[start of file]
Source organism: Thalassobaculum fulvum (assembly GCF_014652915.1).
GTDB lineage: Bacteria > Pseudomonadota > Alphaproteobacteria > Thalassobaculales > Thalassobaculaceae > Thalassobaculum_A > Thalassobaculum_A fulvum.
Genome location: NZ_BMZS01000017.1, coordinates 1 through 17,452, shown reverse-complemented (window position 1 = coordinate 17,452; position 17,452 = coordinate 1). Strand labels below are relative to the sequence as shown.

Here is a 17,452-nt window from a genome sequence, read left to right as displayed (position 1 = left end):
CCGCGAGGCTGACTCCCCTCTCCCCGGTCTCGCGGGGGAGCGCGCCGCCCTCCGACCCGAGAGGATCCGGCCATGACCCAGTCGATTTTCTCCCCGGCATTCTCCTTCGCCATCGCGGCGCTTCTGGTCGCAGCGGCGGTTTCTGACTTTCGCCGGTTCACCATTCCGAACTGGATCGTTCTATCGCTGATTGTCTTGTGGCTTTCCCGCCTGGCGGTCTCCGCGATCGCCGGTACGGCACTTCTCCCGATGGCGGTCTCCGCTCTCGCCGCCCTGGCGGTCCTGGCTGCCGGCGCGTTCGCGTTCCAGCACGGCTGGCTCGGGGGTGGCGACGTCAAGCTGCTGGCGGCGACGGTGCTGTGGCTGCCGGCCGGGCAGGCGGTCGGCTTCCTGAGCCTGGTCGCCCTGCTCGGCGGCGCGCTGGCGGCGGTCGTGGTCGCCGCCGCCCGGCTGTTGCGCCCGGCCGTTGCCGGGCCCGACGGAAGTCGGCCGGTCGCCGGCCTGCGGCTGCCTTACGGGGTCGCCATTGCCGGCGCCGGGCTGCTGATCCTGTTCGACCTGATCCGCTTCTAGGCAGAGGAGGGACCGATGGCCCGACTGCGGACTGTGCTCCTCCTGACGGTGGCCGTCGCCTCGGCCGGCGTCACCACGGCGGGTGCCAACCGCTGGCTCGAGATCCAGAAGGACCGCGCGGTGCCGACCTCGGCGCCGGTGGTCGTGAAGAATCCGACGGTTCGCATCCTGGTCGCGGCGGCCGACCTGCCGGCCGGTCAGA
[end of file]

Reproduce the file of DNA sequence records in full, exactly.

Source organism: Thalassobaculum fulvum (assembly GCF_014652915.1).
GTDB lineage: Bacteria > Pseudomonadota > Alphaproteobacteria > Thalassobaculales > Thalassobaculaceae > Thalassobaculum_A > Thalassobaculum_A fulvum.
Genome location: NZ_BMZS01000017.1, coordinates 1 through 17,452, shown reverse-complemented (window position 1 = coordinate 17,452; position 17,452 = coordinate 1). Strand labels below are relative to the sequence as shown.

Here is a 17,452-nt window from a genome sequence, read left to right as displayed (position 1 = left end):
CCGCGAGGCTGACTCCCCTCTCCCCGGTCTCGCGGGGGAGCGCGCCGCCCTCCGACCCGAGAGGATCCGGCCATGACCCAGTCGATTTTCTCCCCGGCATTCTCCTTCGCCATCGCGGCGCTTCTGGTCGCAGCGGCGGTTTCTGACTTTCGCCGGTTCACCATTCCGAACTGGATCGTTCTATCGCTGATTGTCTTGTGGCTTTCCCGCCTGGCGGTCTCCGCGATCGCCGGTACGGCACTTCTCCCGATGGCGGTCTCCGCTCTCGCCGCCCTGGCGGTCCTGGCTGCCGGCGCGTTCGCGTTCCAGCACGGCTGGCTCGGGGGTGGCGACGTCAAGCTGCTGGCGGCGACGGTGCTGTGGCTGCCGGCCGGGCAGGCGGTCGGCTTCCTGAGCCTGGTCGCCCTGCTCGGCGGCGCGCTGGCGGCGGTCGTGGTCGCCGCCGCCCGGCTGTTGCGCCCGGCCGTTGCCGGGCCCGACGGAAGTCGGCCGGTCGCCGGCCTGCGGCTGCCTTACGGGGTCGCCATTGCCGGCGCCGGGCTGCTGATCCTGTTCGACCTGATCCGCTTCTAGGCAGAGGAGGGACCGATGGCCCGACTGCGGACTGTGCTCCTCCTGACGGTGGCCGTCGCCTCGGCCGGCGTCACCACGGCGGGTGCCAACCGCTGGCTCGAGATCCAGAAGGACCGCGCGGTGCCGACCTCGGCGCCGGTGGTCGTGAAGAATCCGACGGTTCGCATCCTGGTCGCGGCGGCCGACCTGCCGGCCGGTCAGA